“Welcome to the Otherworld Vault. Within, you will find an exclusive selection of films that champion the imagination, defy reality, challenge the mind and draw a mustache on the face of convention. They are Other.”

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The Criteria

Greetings fellow traveller. Welcome to the Otherworld.

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So, here’s how this all works. Each film that goes into the Vault is a film that I believe champions the imagination, is non-conventional and fully utilises the medium of film to tell a brilliant story as uniquely as possible. In order to justify the entry of each film into the Vault, I will write a blog post for each in which I will answer the same 10 questions for every film. These questions are designed to test the films’ suitability to be in the Vault and weed out any weaknesses they may have. I will answer them as honestly and in as unbiased a way as possible, having carefully viewed the film beforehand. Bear in mind however, that at the end of the day the answers are my own opinion, which may differ from yours and are also, admittedly, subjective.

The Questions

1. Does the film successfully create a world, however different from our reality, that is believable?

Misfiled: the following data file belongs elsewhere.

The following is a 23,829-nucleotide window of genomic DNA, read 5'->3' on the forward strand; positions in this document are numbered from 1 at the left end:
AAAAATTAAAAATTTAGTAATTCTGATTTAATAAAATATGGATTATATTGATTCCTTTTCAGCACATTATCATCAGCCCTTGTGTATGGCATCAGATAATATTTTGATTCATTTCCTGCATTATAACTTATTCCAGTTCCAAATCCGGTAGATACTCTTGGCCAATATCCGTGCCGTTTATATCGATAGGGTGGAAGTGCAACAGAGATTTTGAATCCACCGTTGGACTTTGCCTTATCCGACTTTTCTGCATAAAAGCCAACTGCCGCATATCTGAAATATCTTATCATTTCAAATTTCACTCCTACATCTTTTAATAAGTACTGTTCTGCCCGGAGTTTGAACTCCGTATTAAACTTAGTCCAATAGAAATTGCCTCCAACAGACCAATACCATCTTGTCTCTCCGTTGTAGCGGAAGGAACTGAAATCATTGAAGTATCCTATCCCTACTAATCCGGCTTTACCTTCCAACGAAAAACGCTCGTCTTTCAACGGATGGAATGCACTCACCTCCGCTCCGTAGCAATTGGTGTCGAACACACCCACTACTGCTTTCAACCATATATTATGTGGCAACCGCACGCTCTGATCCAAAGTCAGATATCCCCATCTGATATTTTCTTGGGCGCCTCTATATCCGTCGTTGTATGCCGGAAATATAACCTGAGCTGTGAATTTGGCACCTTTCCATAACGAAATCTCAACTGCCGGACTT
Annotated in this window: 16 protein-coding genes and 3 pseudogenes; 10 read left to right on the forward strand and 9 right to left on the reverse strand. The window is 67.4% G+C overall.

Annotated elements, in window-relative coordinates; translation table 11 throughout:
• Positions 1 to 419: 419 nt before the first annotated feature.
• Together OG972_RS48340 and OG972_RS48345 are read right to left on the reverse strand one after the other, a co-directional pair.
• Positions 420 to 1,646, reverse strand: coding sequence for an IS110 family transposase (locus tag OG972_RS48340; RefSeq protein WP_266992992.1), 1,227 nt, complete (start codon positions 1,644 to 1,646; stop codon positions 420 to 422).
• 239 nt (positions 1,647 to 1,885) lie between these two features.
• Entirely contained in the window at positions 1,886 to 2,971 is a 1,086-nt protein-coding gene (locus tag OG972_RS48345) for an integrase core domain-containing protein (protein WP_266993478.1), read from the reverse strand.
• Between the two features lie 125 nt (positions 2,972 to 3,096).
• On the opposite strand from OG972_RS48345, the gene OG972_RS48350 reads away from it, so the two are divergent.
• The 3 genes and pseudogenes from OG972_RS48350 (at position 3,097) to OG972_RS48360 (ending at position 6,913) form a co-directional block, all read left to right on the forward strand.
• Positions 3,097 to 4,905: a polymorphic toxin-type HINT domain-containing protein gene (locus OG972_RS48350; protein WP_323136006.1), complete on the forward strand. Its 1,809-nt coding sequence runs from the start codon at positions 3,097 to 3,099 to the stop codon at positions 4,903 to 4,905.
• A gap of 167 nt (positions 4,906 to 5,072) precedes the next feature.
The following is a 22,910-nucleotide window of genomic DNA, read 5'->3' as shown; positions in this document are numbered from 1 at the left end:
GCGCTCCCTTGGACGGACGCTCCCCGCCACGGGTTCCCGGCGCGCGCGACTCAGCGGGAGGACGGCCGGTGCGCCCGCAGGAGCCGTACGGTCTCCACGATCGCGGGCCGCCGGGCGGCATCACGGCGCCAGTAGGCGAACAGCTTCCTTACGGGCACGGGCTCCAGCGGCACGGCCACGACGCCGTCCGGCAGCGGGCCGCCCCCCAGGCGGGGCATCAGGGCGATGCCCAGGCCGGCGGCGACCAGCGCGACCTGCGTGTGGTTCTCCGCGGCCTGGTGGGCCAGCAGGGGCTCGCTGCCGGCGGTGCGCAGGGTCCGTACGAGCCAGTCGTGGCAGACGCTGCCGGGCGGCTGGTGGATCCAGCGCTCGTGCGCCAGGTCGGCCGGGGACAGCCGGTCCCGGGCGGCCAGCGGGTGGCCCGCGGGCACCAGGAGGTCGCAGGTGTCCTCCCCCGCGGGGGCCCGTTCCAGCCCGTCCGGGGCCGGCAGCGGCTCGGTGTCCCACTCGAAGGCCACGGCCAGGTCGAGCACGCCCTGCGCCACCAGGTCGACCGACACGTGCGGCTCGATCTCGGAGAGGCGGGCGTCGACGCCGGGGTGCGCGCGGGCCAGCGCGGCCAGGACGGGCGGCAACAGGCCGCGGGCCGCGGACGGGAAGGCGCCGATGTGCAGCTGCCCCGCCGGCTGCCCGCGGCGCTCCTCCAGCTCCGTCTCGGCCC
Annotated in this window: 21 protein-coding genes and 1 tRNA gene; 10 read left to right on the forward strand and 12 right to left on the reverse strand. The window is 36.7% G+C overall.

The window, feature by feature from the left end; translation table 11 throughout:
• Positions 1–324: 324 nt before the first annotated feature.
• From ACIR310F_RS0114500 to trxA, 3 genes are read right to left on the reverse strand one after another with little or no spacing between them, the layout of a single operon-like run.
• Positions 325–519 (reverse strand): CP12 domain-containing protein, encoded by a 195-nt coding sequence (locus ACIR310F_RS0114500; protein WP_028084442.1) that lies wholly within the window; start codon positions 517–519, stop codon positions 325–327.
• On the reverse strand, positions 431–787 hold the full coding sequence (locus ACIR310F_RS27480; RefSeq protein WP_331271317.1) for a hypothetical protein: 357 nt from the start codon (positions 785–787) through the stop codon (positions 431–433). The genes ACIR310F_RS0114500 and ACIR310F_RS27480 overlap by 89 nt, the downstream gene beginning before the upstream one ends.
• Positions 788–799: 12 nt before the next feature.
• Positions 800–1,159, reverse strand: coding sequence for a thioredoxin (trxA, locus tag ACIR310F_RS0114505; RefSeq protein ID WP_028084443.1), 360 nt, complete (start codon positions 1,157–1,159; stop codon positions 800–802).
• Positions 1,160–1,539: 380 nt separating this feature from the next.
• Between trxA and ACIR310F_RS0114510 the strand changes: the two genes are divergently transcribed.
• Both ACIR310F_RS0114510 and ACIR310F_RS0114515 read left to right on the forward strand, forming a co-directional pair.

In this question, the word ‘believable’ should not be misconstrued to mean ‘realistic’. A film which creates a realistic world is one which looks and feels as close to the real world as possible. This is not something that an Otherworld film should do (except in exceptional circumstances). A successful Vault film should create a world which may be extremely different from our own, yet still works within its own established rules and boundaries and never takes you out of the film.

2. Is the film predictable?

This question mainly relates to the writing of the film, the story or plot, but may also be used to include the casting and visuals of the film. Many of the best Otherworld Vault films surprise the audience upon first viewing; either with twists, unexpected character arcs, an unusual ending, unconventional themes or just the order in which the story is told.

3. Are any of the characters boring?

In this question, the word ‘boring’ is being used to cover a variety of questions relating to the characters, so, depending on the film, the answer may not take ‘boring’ in a literal sense. If a character(s) is poorly written, underdeveloped, not given any arc, is poorly acted or directed, does things that don’t make sense for the character, has poor dialogue, is not wisely cast or has no function in the story then any or all of these things can result in one of the biggest sins a film can have – characters the audience don’t care about.